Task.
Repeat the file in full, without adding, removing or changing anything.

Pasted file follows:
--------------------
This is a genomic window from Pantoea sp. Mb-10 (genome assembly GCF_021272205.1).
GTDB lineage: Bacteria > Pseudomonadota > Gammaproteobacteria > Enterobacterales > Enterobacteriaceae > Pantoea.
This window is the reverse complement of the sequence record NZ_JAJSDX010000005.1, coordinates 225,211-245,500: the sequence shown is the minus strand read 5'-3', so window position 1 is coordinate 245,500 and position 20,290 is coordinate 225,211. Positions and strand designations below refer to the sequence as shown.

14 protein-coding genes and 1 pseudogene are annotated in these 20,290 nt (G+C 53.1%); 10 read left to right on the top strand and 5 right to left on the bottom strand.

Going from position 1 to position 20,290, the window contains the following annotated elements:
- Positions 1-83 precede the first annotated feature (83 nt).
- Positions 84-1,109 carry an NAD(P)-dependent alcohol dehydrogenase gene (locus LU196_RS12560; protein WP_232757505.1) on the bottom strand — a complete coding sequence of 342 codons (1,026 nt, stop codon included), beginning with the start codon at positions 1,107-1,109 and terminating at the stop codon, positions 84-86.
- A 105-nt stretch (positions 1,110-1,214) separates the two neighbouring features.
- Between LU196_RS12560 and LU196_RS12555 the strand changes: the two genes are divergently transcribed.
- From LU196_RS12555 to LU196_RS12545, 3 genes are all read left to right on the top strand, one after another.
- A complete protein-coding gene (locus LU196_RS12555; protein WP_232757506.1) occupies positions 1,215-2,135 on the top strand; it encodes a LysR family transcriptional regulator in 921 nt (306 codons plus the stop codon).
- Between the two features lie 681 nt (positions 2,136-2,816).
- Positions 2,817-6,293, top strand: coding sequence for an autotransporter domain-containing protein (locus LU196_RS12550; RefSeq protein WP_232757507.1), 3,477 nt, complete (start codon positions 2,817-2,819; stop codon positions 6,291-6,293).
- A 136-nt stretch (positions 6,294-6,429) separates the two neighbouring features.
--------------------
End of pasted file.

This is a genomic window from Pantoea sp. Mb-10 (genome assembly GCF_021272205.1).
GTDB lineage: Bacteria > Pseudomonadota > Gammaproteobacteria > Enterobacterales > Enterobacteriaceae > Pantoea.
This window is the reverse complement of the sequence record NZ_JAJSDX010000005.1, coordinates 225,211-245,500: the sequence shown is the minus strand read 5'-3', so window position 1 is coordinate 245,500 and position 20,290 is coordinate 225,211. Positions and strand designations below refer to the sequence as shown.

14 protein-coding genes and 1 pseudogene are annotated in these 20,290 nt (G+C 53.1%); 10 read left to right on the top strand and 5 right to left on the bottom strand.

Going from position 1 to position 20,290, the window contains the following annotated elements:
- Positions 1-83 precede the first annotated feature (83 nt).
- Positions 84-1,109 carry an NAD(P)-dependent alcohol dehydrogenase gene (locus LU196_RS12560; protein WP_232757505.1) on the bottom strand — a complete coding sequence of 342 codons (1,026 nt, stop codon included), beginning with the start codon at positions 1,107-1,109 and terminating at the stop codon, positions 84-86.
- A 105-nt stretch (positions 1,110-1,214) separates the two neighbouring features.
- Between LU196_RS12560 and LU196_RS12555 the strand changes: the two genes are divergently transcribed.
- From LU196_RS12555 to LU196_RS12545, 3 genes are all read left to right on the top strand, one after another.
- A complete protein-coding gene (locus LU196_RS12555; protein WP_232757506.1) occupies positions 1,215-2,135 on the top strand; it encodes a LysR family transcriptional regulator in 921 nt (306 codons plus the stop codon).
- Between the two features lie 681 nt (positions 2,136-2,816).
- Positions 2,817-6,293, top strand: coding sequence for an autotransporter domain-containing protein (locus LU196_RS12550; RefSeq protein WP_232757507.1), 3,477 nt, complete (start codon positions 2,817-2,819; stop codon positions 6,291-6,293).
- A 136-nt stretch (positions 6,294-6,429) separates the two neighbouring features.